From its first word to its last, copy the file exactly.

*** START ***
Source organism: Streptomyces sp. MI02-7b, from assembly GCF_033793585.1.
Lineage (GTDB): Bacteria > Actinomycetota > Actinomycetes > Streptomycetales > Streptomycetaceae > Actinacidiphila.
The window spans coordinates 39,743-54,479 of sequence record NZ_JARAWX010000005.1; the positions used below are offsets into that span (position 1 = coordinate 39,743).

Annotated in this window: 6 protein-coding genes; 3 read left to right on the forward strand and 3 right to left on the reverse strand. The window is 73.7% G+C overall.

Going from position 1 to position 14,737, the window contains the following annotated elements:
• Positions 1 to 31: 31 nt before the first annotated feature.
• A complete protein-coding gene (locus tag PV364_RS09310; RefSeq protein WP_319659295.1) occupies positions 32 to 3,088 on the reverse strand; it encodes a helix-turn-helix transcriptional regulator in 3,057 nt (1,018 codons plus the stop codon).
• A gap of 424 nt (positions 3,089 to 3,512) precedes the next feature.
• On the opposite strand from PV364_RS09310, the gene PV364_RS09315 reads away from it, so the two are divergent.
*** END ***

Source organism: Streptomyces sp. MI02-7b, from assembly GCF_033793585.1.
Lineage (GTDB): Bacteria > Actinomycetota > Actinomycetes > Streptomycetales > Streptomycetaceae > Actinacidiphila.
The window spans coordinates 39,743-54,479 of sequence record NZ_JARAWX010000005.1; the positions used below are offsets into that span (position 1 = coordinate 39,743).

Annotated in this window: 6 protein-coding genes; 3 read left to right on the forward strand and 3 right to left on the reverse strand. The window is 73.7% G+C overall.

Going from position 1 to position 14,737, the window contains the following annotated elements:
• Positions 1 to 31: 31 nt before the first annotated feature.
• A complete protein-coding gene (locus tag PV364_RS09310; RefSeq protein WP_319659295.1) occupies positions 32 to 3,088 on the reverse strand; it encodes a helix-turn-helix transcriptional regulator in 3,057 nt (1,018 codons plus the stop codon).
• A gap of 424 nt (positions 3,089 to 3,512) precedes the next feature.
• On the opposite strand from PV364_RS09310, the gene PV364_RS09315 reads away from it, so the two are divergent.